That trillion dollar milestone might have to wait.
Apple Inc. (AAPL - Get Report) shares fell 1.8% Friday following a report that the tech giant has warned companies in its supply chain to expect a steep drop in iPhone component orders into the second half of the year.
Japan's Nikkei Business Review said suppliers were asked to prepare for an order flow of components based on the sale of 80 million new iPhones, a figure that would be around 20% lower than the 100 million figure used last year to prepare for the sale of new iPhone 8, iPhone 8 Plus and iPhone X units. Apple is reportedly preparing three new handsets for its traditional September launch, two with iPhone X-like organic light-emitting diode (OLED) screens and one with a traditional liquid crystal display screen used in the iPhone 8.
Several stocks in Apple's European supply chain were notably weaker, as well, following the report, with Austria-based AMS AG, (AMSSY) which earns an estimated 35% of its revenue from chip sales to Apple, falling 5.5%, Frankfurt-listed Dialog Semiconductor (DLGNF) sliding 4.11% and STMicroelectronics (STM - Get Report) retreating 1.77% in Amsterdam.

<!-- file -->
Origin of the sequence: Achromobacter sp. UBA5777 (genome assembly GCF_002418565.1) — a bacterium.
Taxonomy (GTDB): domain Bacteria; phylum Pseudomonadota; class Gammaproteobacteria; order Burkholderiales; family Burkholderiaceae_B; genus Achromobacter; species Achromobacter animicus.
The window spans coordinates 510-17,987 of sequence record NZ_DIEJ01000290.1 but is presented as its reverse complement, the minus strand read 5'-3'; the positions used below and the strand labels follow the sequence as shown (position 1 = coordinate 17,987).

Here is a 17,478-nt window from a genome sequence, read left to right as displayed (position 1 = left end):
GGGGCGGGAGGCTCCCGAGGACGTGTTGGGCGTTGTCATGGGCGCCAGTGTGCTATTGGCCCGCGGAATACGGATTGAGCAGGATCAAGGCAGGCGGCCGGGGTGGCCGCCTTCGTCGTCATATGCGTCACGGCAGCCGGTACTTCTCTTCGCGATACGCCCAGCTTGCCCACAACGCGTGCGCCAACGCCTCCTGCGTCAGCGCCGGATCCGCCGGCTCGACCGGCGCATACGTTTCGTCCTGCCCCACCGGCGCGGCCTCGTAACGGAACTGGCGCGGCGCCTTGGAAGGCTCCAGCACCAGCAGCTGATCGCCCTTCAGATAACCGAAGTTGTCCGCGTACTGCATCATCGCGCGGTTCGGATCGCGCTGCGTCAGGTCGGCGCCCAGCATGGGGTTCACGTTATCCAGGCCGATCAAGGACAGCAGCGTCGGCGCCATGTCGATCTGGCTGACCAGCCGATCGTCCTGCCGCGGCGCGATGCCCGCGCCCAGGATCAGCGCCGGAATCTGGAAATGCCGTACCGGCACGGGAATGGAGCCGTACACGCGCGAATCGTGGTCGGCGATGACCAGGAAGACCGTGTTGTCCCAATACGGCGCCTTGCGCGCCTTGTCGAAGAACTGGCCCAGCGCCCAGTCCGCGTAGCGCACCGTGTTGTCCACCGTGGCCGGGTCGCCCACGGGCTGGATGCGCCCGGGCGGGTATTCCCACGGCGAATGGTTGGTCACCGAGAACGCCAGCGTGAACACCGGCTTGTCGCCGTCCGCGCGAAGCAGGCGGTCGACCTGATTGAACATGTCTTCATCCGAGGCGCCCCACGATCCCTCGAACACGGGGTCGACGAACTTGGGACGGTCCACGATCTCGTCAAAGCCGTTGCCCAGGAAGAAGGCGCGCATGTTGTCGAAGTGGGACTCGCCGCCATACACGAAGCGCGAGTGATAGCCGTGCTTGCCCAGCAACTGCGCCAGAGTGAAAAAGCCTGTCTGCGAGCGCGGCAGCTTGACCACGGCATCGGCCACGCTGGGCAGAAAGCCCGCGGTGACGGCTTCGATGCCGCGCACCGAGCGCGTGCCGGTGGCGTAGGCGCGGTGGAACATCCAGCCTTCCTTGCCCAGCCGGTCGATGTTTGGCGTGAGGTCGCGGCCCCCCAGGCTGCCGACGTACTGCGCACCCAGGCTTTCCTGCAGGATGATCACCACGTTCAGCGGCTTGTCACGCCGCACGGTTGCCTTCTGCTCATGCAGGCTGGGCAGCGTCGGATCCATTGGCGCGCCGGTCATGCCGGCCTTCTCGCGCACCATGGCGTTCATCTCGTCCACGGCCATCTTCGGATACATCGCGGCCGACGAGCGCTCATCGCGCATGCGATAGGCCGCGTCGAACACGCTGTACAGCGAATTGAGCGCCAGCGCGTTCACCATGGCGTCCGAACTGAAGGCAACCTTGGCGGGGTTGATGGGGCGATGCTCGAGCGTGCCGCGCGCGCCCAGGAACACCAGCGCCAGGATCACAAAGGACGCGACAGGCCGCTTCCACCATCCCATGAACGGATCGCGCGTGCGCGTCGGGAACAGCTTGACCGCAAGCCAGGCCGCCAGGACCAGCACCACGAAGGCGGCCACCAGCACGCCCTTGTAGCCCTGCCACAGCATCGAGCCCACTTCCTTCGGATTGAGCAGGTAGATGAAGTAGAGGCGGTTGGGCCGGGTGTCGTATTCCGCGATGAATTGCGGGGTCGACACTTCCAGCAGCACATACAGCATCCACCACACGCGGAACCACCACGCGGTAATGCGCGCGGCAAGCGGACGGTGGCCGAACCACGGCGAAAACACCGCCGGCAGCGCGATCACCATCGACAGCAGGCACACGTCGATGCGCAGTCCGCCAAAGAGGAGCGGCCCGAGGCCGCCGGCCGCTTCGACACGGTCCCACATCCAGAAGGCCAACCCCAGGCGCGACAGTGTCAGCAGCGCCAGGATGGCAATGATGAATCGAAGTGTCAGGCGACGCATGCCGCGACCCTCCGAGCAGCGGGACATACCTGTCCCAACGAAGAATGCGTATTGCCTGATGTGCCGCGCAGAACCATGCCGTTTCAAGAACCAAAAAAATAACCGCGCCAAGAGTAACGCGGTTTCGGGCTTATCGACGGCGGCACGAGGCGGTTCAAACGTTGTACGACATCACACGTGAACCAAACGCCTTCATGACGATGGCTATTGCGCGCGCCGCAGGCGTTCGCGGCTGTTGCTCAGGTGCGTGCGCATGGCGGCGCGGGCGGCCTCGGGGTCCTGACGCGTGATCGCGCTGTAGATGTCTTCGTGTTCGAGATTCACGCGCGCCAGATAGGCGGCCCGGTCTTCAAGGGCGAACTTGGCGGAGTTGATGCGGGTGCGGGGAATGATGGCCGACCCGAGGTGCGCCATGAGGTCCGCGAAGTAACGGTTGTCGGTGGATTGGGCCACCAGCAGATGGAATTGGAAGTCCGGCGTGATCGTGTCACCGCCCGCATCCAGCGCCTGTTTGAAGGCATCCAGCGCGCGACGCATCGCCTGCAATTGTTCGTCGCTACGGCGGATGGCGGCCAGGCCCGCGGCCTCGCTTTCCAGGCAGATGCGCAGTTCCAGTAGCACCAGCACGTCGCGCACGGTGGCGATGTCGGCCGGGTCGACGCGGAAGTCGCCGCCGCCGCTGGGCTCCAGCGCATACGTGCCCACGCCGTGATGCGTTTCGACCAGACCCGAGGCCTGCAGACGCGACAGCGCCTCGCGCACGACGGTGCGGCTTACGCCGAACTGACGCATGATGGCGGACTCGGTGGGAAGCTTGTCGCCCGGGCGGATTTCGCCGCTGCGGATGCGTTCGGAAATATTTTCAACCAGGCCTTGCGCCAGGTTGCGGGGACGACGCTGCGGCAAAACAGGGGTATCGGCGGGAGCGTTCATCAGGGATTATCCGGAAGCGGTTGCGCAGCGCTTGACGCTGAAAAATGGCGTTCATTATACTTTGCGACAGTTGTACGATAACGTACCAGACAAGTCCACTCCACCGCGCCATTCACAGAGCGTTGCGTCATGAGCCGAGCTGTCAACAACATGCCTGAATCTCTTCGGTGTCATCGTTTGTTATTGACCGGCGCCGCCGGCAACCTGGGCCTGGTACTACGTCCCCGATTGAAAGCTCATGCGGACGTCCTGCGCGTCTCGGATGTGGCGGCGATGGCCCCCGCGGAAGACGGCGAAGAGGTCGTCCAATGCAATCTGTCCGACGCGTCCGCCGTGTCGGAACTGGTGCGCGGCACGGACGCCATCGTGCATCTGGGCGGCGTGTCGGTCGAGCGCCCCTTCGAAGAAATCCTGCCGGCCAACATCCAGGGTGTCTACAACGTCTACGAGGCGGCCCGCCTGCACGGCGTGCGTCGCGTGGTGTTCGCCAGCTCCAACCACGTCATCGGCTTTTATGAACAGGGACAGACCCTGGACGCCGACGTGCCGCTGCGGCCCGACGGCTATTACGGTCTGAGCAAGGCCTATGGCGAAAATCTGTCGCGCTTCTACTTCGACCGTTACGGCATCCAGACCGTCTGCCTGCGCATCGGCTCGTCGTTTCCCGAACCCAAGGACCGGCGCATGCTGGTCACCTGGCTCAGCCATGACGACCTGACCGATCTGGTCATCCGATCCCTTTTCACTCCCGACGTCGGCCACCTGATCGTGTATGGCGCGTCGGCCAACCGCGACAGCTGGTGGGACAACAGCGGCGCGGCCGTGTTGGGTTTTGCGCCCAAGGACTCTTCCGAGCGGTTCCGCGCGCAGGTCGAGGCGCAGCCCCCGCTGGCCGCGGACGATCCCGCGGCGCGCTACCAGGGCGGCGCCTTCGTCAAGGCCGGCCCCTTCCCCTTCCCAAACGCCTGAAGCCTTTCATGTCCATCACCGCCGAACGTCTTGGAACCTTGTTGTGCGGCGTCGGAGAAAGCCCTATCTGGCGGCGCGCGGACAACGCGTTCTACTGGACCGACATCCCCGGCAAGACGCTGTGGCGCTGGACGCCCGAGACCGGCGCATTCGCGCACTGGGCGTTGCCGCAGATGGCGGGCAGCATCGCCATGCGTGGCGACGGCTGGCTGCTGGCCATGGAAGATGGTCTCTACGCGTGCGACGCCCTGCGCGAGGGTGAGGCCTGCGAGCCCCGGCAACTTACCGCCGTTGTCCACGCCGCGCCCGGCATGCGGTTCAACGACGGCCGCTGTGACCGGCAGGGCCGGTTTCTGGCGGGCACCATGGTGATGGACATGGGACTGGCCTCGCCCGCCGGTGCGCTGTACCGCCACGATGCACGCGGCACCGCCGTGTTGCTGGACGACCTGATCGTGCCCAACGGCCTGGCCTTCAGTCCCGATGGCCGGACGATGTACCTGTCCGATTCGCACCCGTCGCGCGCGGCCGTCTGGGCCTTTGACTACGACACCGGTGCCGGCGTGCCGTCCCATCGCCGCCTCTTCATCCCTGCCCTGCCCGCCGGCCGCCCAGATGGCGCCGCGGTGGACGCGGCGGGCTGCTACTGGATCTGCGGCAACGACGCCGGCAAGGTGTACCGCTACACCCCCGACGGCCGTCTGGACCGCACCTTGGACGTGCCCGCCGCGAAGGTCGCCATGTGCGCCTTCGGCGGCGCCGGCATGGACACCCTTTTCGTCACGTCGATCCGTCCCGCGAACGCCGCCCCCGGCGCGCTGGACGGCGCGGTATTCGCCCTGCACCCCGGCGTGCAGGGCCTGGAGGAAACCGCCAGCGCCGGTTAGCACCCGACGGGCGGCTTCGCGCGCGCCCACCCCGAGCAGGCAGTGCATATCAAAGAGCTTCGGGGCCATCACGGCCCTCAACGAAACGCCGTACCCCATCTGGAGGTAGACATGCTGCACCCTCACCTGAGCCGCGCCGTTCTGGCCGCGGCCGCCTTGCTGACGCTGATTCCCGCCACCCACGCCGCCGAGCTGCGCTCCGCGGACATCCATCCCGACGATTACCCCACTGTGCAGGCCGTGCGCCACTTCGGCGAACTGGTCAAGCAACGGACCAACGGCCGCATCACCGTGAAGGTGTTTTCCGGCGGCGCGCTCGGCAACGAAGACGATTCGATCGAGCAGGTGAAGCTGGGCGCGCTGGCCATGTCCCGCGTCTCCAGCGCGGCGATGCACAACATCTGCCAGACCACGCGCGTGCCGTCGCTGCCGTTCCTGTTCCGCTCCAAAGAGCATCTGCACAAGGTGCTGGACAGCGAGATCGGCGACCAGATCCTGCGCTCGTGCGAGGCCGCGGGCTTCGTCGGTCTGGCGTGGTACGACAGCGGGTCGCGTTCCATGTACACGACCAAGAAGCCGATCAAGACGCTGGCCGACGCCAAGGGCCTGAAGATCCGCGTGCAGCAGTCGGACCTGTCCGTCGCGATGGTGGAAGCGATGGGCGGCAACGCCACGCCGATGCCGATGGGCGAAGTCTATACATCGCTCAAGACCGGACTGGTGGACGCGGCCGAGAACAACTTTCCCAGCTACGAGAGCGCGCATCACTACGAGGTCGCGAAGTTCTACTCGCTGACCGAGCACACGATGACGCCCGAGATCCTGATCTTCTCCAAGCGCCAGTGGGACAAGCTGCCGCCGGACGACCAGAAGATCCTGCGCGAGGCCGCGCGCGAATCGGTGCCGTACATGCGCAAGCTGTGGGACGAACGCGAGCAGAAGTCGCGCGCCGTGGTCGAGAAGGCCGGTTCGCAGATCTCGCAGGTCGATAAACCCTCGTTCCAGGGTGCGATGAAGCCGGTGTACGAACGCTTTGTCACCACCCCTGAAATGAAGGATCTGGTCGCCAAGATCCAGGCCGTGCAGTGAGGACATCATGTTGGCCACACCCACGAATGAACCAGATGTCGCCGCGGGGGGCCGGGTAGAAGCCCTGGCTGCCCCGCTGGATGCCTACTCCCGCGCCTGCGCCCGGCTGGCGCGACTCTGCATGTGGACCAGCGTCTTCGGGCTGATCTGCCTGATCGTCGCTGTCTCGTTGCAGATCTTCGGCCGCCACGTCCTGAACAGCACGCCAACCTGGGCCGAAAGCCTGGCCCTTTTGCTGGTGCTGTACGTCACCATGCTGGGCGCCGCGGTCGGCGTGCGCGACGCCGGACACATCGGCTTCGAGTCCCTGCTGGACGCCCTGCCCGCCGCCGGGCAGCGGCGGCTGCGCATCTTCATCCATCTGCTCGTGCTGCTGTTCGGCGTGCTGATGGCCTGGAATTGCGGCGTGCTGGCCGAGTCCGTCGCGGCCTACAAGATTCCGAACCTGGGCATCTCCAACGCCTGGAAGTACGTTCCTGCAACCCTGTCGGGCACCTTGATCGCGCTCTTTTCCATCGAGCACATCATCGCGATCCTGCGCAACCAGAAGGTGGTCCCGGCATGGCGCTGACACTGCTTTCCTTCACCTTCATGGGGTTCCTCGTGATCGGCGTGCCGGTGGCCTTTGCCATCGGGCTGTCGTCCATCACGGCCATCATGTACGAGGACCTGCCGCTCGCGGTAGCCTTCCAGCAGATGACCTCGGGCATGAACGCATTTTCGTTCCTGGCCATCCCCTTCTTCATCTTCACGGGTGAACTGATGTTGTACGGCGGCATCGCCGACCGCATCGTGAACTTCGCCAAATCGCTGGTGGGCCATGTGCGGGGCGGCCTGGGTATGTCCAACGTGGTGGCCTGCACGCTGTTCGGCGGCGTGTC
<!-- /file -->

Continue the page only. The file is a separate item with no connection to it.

Market research group GfK estimated that global smartphone demand fell 25, to 347 million units, in the first quarter of this year, led by a steep 6% year-on-year decline in China and a 5% drop in North America. IDC has forecast IOS-drive smartphone sales will grow 2.6% this year to 221.4 million units.
Apple CEO Tim Cook, however, struck an upbeat tone last month when his company posted a stronger-than-expected bottom line of $2.73 a share for the three months ending in March, the company's second quarter, and said revenues hit $61.1 billion thanks to the sales of 52.2 million iPhone units.
Apple also issued a robust third quarter outlook, forecasting sales of between $51.5 billion and $53.5 billion, suggesting still-solid demand for its smartphone suite despite persistent concerns that global demand is waning.
"I don't buy the view that market's saturated," Apple CEO Tim Cook told investors on a conference call following the company's earnings last night. "I don't see that from a market point of view or - and certainly not from an iPhone point of view."
"I think the smartphone market is sort of like the best market for a consumer product company in the history of the world," he added. "That's how I feel about it. It's a terrific market, and we're very happy to be a part of it."